What are examples of healthcare insurance and billing fraud?
Examples of health insurance and medical billing fraud are:
- Billing for services not actually performed
- “Upcoding,” or billing for a more expensive service than the one actually performed
- “Unbundling,” or billing each stage of a procedure as if it were a separate procedure
- Falsifying a patient’s diagnosis to justify procedures that aren’t medically necessary
- Accepting kickbacks for patient referrals
- Waiving patient co-pays or deductibles and over-billing the insurance carrier
What are the primary federal health care fraud laws?
The primary federal health care fraud laws are:
- The False Claims Act, 31 U.S.C. §§ 3729–3733
- The Anti-Kickback Statute, 42 U.S.C. § 1320a–7b(b)
- The Physician Self-Referral Law, 42 U.S.C. § 1395nn
- The Exclusion Authorities, 42 U.S.C. §§ 1320a–7, 1320c–5
- The Civil Monetary Penalties Law, 42 U.S.C. § 1320a–7a
- Criminal Health Care Fraud Statute, 18 U.S.C. §§ 1347, 1349
What is the False Claims Act?
The False Claims Act is a federal law that imposes civil penalties on persons that “knowingly” submit false or fraudulent claims for reimbursement to the federal government. Specific intent to defraud is not necessary to trigger a violation; rather, the “knowing” requirement can be met by (1) actual knowledge, (2) deliberate ignorance of the truth or falsity of information in the claim, or (3) reckless disregard for the truth or falsity of information in the claim. While this is the most common violation, the government can also pursue actions for reverse false claims, implied false certification, and conspiracy to violate the FCA. The FCA applies to all government contracts or submissions to the government for reimbursement except for tax claims.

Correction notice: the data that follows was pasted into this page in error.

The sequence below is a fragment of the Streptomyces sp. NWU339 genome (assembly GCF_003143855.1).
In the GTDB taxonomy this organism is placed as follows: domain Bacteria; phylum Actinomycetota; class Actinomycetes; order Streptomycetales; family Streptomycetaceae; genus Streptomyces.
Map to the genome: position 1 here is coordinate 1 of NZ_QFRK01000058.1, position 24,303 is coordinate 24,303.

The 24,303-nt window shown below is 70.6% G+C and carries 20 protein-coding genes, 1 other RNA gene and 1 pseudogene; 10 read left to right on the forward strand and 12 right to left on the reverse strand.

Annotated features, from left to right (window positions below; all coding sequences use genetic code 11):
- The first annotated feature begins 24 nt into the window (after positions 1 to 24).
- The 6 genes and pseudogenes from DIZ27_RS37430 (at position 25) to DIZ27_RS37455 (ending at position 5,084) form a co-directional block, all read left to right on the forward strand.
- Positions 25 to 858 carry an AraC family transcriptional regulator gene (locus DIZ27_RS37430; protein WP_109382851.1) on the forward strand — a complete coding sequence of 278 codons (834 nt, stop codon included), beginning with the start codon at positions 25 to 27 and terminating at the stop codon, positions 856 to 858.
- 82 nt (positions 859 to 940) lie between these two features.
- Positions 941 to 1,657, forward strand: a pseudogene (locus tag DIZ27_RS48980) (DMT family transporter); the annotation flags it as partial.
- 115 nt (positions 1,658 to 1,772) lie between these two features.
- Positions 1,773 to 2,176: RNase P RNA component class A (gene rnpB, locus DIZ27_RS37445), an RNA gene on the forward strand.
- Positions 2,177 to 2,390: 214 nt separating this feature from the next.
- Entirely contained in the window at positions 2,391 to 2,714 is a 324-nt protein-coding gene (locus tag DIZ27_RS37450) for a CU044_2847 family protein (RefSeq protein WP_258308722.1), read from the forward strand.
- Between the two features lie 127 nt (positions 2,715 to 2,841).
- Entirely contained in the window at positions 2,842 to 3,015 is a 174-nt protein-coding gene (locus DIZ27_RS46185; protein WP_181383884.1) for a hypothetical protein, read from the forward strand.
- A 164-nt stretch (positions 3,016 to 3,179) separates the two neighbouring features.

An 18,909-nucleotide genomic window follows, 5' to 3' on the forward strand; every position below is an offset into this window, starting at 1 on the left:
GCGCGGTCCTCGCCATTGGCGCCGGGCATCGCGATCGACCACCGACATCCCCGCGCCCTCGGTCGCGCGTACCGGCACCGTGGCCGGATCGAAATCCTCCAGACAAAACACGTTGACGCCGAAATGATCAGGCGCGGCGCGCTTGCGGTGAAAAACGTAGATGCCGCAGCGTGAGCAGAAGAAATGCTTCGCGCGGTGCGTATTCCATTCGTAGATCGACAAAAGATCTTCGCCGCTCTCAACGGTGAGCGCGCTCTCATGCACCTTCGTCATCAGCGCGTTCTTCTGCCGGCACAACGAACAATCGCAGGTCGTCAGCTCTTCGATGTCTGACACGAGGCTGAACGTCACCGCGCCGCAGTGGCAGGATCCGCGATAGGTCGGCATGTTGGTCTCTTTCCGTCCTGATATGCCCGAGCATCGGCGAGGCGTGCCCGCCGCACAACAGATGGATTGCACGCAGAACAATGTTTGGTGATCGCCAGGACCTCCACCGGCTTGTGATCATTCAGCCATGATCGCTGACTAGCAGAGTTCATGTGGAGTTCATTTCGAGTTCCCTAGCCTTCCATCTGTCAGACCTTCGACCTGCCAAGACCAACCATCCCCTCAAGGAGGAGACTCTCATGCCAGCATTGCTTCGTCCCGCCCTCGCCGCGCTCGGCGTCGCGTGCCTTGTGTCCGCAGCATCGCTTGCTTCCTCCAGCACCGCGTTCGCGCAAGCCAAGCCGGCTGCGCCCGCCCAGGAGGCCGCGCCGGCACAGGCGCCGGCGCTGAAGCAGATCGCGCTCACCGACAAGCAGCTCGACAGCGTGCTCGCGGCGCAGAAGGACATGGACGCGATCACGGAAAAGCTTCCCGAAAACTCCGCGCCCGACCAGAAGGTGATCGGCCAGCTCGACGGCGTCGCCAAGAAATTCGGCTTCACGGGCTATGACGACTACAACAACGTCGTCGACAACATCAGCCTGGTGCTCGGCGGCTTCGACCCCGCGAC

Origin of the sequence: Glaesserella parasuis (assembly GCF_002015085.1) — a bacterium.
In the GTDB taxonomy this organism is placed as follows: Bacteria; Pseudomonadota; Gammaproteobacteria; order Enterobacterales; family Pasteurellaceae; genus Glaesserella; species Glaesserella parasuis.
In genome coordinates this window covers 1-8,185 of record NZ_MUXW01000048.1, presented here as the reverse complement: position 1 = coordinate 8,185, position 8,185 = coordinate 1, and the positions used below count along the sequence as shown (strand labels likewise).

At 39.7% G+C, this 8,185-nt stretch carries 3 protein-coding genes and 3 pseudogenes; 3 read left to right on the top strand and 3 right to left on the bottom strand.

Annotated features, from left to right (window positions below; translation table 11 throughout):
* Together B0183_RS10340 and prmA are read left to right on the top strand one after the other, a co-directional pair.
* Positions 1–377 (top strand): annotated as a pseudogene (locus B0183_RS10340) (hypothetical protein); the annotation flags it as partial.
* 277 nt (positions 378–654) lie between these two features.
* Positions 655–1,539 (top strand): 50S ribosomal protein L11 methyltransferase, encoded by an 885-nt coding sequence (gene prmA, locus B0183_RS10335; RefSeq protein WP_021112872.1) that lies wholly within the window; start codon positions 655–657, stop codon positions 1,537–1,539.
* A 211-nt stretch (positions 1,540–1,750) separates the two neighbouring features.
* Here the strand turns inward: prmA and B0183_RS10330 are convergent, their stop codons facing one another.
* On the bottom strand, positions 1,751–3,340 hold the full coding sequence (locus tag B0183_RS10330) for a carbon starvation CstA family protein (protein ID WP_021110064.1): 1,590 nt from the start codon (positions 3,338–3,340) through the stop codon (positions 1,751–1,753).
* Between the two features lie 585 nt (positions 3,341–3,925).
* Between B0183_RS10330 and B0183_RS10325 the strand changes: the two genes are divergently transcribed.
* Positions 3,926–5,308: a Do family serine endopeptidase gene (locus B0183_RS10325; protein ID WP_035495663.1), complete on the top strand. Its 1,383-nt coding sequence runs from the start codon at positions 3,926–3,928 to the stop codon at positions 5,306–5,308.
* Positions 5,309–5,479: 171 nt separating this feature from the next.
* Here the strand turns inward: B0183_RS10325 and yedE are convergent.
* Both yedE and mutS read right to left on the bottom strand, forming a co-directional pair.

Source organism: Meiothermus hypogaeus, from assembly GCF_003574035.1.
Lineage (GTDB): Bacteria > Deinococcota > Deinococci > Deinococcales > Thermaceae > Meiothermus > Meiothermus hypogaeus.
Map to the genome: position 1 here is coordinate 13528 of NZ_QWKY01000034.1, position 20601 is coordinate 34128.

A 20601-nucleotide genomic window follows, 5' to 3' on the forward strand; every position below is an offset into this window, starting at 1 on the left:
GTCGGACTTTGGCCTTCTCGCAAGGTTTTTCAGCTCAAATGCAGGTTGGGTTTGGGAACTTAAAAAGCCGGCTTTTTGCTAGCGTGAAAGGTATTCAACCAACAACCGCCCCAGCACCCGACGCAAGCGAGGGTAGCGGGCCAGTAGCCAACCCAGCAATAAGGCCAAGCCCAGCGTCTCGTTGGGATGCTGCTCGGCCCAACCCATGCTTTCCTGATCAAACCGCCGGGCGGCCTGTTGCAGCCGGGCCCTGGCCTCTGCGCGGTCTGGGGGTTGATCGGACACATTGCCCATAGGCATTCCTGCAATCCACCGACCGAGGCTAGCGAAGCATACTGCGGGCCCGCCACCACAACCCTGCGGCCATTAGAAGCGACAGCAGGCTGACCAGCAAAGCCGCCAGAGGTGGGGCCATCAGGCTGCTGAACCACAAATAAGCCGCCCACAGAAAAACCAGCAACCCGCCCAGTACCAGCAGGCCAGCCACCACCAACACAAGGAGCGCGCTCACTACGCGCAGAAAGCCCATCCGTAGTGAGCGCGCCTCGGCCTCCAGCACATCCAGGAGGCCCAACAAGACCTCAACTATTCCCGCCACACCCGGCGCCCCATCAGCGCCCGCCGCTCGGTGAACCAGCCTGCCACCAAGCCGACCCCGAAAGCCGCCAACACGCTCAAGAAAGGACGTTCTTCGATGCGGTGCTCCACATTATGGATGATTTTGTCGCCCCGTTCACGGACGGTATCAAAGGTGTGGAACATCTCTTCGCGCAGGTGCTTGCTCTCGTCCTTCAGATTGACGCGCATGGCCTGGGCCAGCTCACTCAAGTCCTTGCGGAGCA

Who can bring a False Claims Act action?
Two parties have the power to bring an action for violation of the Act: (1) the United States, and (2) qui tam relators. Qui tam relators are private parties that have direct knowledge of the fraud—that is, they did not acquire knowledge of the infringing activity through public disclosure, such as news reports. If the United States Department of Justice decides to pursue the cause of action after the qui tam relator files suit in federal court, then the qui tam relator may receive a share of the government’s monetary recovery against the violator.
What is the Stark Law?
The Stark law and its implementing regulations prohibit physician self-referrals for certain health services that may be paid for by Medicare or Medicaid. Under the Stark law, if (1) a physician (or an immediate family member of a physician) has a “financial relationship” with an entity, the physician may not make a referral to the entity for the furnishing of these health services for which payment may be made under Medicare or Medicaid, and (2) the entity may not bill the federal health care program or any individual or entity for services furnished pursuant to a prohibited referral. ACA, among other things, limits certain exceptions to the Stark law.
What are examples of healthcare coding violations?
Examples of healthcare coding violations (i.e., false coding) include intentional “upcoding” to utilize billing codes that reflect more severe illness or expensive treatment as well as the following examples:
- billing for services that not provided;
- billing for services that were not medically necessary;
- billing separately for services already included in a global fee
What does the Anti-Kickback Statute prohibit?
Under the federal anti-kickback statute, it is a felony for a person to knowingly and willfully offer, pay, solicit, or receive anything of value (i.e., “remuneration”) in return for a referral or to induce generation of business reimbursable under a federal health care program. The statute prohibits both the offer or payment of remuneration for patient referrals, as well as the offer or payment of anything of value in return for purchasing, leasing, ordering, or arranging for, or recommending the purchase, lease, or ordering of any item or service that is reimbursable by a federal health care program.